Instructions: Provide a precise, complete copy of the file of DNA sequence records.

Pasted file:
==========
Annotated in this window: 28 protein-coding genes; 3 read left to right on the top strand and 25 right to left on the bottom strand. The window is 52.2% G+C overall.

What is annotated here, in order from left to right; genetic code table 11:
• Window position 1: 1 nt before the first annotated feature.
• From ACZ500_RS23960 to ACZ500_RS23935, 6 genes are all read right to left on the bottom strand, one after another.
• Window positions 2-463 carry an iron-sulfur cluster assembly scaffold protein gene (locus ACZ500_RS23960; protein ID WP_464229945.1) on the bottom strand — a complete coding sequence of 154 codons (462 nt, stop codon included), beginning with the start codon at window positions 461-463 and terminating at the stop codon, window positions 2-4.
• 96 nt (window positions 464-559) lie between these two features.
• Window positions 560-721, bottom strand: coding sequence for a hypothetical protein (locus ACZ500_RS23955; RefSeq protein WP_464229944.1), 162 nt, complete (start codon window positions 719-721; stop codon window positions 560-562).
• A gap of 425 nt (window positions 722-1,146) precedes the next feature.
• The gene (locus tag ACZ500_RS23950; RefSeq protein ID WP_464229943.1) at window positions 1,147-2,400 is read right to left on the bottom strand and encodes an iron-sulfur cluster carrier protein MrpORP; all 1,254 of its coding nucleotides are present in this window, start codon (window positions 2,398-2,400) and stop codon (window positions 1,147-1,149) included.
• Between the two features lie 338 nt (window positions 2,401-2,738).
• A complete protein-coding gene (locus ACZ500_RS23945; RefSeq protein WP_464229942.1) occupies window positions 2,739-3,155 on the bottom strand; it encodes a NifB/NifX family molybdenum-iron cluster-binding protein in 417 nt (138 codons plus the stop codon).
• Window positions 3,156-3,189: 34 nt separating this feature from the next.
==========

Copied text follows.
Annotated in this window: 28 protein-coding genes; 3 read left to right on the top strand and 25 right to left on the bottom strand. The window is 52.2% G+C overall.

What is annotated here, in order from left to right; genetic code table 11:
• Window position 1: 1 nt before the first annotated feature.
• From ACZ500_RS23960 to ACZ500_RS23935, 6 genes are all read right to left on the bottom strand, one after another.
• Window positions 2-463 carry an iron-sulfur cluster assembly scaffold protein gene (locus ACZ500_RS23960; protein ID WP_464229945.1) on the bottom strand — a complete coding sequence of 154 codons (462 nt, stop codon included), beginning with the start codon at window positions 461-463 and terminating at the stop codon, window positions 2-4.
• 96 nt (window positions 464-559) lie between these two features.
• Window positions 560-721, bottom strand: coding sequence for a hypothetical protein (locus ACZ500_RS23955; RefSeq protein WP_464229944.1), 162 nt, complete (start codon window positions 719-721; stop codon window positions 560-562).
• A gap of 425 nt (window positions 722-1,146) precedes the next feature.
• The gene (locus tag ACZ500_RS23950; RefSeq protein ID WP_464229943.1) at window positions 1,147-2,400 is read right to left on the bottom strand and encodes an iron-sulfur cluster carrier protein MrpORP; all 1,254 of its coding nucleotides are present in this window, start codon (window positions 2,398-2,400) and stop codon (window positions 1,147-1,149) included.
• Between the two features lie 338 nt (window positions 2,401-2,738).
• A complete protein-coding gene (locus ACZ500_RS23945; RefSeq protein WP_464229942.1) occupies window positions 2,739-3,155 on the bottom strand; it encodes a NifB/NifX family molybdenum-iron cluster-binding protein in 417 nt (138 codons plus the stop codon).
• Window positions 3,156-3,189: 34 nt separating this feature from the next.